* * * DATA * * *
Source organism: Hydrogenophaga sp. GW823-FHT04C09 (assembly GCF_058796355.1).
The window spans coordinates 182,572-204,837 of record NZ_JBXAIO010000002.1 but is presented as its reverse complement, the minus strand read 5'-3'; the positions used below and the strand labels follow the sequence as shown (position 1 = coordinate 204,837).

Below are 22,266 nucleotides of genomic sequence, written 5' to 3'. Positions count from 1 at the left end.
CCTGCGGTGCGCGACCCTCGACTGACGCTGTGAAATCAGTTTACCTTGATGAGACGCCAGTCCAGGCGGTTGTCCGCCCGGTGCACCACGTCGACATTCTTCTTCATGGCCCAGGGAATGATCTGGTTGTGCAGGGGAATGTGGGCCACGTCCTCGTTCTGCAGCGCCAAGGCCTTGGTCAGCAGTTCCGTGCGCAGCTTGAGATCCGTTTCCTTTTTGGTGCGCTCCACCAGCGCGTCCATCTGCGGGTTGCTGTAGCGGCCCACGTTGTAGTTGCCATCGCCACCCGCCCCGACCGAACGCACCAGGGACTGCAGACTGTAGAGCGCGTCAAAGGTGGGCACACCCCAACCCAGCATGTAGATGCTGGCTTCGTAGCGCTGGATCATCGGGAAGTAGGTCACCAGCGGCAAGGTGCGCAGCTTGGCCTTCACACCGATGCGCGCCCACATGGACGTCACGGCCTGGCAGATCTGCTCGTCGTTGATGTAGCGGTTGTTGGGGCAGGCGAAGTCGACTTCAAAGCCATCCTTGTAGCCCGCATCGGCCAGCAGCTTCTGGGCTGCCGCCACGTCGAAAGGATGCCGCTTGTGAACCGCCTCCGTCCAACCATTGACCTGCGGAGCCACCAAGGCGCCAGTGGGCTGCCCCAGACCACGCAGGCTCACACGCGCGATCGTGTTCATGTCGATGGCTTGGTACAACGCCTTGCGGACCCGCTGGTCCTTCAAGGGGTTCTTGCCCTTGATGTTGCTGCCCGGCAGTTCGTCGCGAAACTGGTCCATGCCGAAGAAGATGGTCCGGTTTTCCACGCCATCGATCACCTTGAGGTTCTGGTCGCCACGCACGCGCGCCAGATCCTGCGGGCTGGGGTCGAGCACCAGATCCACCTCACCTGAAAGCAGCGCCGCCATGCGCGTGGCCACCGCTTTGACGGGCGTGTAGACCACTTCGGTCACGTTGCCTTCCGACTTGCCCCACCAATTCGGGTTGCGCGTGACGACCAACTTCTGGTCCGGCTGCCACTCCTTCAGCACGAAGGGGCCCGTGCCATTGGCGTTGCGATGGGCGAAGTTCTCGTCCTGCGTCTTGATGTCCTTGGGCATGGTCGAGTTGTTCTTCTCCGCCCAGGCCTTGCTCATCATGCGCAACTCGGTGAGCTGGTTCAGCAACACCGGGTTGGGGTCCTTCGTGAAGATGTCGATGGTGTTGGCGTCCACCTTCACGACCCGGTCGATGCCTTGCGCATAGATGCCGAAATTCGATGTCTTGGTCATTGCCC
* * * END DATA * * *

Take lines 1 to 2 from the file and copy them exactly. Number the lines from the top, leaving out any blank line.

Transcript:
Source organism: Hydrogenophaga sp. GW823-FHT04C09 (assembly GCF_058796355.1).
The window spans coordinates 182,572-204,837 of record NZ_JBXAIO010000002.1 but is presented as its reverse complement, the minus strand read 5'-3'; the positions used below and the strand labels follow the sequence as shown (position 1 = coordinate 204,837).